By Eilene Lyon
My partner and I sat in the Bass Tracker on the calm waters of Saguaro Lake – actually an impoundment of the Salt River near Scottsdale, Arizona – scanning the skies. In this narrow section, a sheer cliff rose ahead of us, and hills on both sides. Suddenly, a bald eagle bolted like a spear from above, aiming for an American coot, placidly oblivious to its impending doom.
The male eagle clutched his prize on top of a lakeside boulder. Soon his vice-grip beak was flinging feathers like a pillow fight gone bad, working his way to a fowl meal. After getting his fill, he seized the carcass and flapped off the rock until he’d achieved some height. Surely, we thought, he’d take it to the nearby cliff nest where the female and their nestling waited.
But no. Once again, as he’d done for months, he ignored them and flew away out of sight. Dang! What a deadbeat dad that bird turned out to be.
Before taking on this contract job to observe breeding eagles for Arizona Game and Fish (AGF), all nest watchers had to read up on bald eagle behavior. The standard story is that pairs mate for life, and both adults share responsibility for nest construction, incubation, and rearing the clutch of one to three nestlings. Once they’ve fledged, the parents spend roughly ten weeks teaching them to hunt before they become independent.
Sounds great in theory, but every animal, human or otherwise, has its own personality and quirks. With our domestic animal companions, we see that readily. It’s true in the wild as well. We tend to think: a mouse is a mouse is a mouse; a bear is a bear is a bear. We expect eagles will behave a certain way – then they don’t.
We started off with one assigned nest, which is the norm, but we discovered a second nest on our first trip out with our supervisor. AGF asked us to check on it, too. The first nest had been observed in previous years.
For some reason, this year the male decided not to participate in the breeding process once the egg(s) were fertilized. We watched as the female took sole responsibility for incubating. When hungry, she had to fly off and procure her own food. She selected a perch on a low cliff until she spotted a fish. She would nail her quarry on the first try nearly every time.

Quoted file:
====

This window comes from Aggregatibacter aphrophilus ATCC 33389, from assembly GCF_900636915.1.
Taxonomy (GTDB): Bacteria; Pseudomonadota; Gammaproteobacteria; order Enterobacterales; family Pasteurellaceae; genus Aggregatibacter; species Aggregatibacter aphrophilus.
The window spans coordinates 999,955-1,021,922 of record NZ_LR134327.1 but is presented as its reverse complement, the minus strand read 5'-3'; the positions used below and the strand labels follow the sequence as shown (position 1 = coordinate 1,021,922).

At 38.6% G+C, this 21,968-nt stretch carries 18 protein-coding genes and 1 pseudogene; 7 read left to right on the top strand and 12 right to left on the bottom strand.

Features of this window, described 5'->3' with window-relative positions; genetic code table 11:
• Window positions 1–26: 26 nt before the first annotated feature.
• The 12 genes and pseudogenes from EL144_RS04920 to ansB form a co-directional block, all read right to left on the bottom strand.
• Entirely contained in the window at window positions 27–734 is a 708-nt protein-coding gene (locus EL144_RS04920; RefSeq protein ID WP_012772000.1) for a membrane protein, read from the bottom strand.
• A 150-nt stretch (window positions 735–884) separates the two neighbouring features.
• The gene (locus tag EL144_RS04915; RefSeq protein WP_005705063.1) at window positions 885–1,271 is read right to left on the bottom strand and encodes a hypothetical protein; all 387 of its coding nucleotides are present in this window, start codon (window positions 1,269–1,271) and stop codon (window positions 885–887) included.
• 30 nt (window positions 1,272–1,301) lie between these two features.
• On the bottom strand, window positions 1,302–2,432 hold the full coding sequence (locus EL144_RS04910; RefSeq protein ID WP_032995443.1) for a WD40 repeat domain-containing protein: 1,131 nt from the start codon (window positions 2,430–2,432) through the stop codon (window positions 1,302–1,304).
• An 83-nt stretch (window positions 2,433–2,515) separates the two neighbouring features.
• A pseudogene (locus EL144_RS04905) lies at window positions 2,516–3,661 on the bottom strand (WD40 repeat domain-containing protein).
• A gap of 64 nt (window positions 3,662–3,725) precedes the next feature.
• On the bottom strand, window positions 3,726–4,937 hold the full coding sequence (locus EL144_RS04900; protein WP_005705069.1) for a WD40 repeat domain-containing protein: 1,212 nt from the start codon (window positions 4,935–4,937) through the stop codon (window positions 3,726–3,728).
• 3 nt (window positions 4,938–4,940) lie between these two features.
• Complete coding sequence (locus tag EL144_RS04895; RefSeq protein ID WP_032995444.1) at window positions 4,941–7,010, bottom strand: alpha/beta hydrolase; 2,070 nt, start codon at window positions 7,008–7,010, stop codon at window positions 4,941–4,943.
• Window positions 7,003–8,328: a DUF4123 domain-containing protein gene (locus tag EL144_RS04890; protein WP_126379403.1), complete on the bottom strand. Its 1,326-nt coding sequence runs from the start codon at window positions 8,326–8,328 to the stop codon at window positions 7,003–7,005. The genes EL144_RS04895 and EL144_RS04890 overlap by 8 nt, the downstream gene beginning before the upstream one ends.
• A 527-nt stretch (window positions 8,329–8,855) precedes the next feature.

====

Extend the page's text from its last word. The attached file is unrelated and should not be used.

Her mate, on the other hand, lacked that skill. Every time we saw him dive for a fish, he got wet, not dinner. Sitting ducks were more his speed. AGF informed us that it can take five years for an eagle to learn to fish. But maybe it takes longer, or dare I say, never?
At our nest observation point one day, amazingly, it began snowing. Hard. Mrs. Eagle had flown off to hunt and was gone so long we reported it to HQ. They told us the eggs would no longer be viable in those conditions. We should switch over to observing Nest Two.
There couldn’t have been a bigger contrast. This eagle pair was in love. They did everything together, even…you know. By the way, it happens so fast that you really better not blink. Soon they had three voracious young to feed. Two is a better number.
Females are larger than males and eggs hatch in the order they are laid. If the first to hatch is female, and the last is male, well, he is likely toast. Eventually there were only two nestlings left. All the while, both adults fulfilled their roles as responsible bird parents. They showed no favoritism. The strong survive.
On a whim, we decided to return to Nest One. To our pleasant surprise, we found that an egg had hatched and there was a nestling. We began dividing our time between the two nests. We even hiked up a canyon one day to check on a third nest.
Papa Eagle at Nest One continued to ignore his mate and offspring, with one exception. An immature adult eagle appeared one day and tried to fly into the nest while Mama and Munchkin (as we called them) were in it. This bird may have been one of hers from a previous year, or maybe a young male looking for some action.
Either way, Mr. Eagle was having none of it. He came at the interloper in a full-on dive and knocked the juvie for a loop. The aerial combat went on for many minutes. Eventually the grappling, whirling pair disappeared beyond the hilltop.
We had many exciting moments amid endless hours of tedium during our four months of nest watching. Those hundreds of hours of eagle observation impressed one important lesson on us: When you’ve seen one, you haven’t seen them all.
Feature image: Sunrise on Saguaro Lake. Our primary task was actually to record human activities on the lake to determine if they impacted eagles. As far as we could tell they didn’t. (E. Lyon 2009)
For more information: Arizona Bald Eagle Nestwatch Program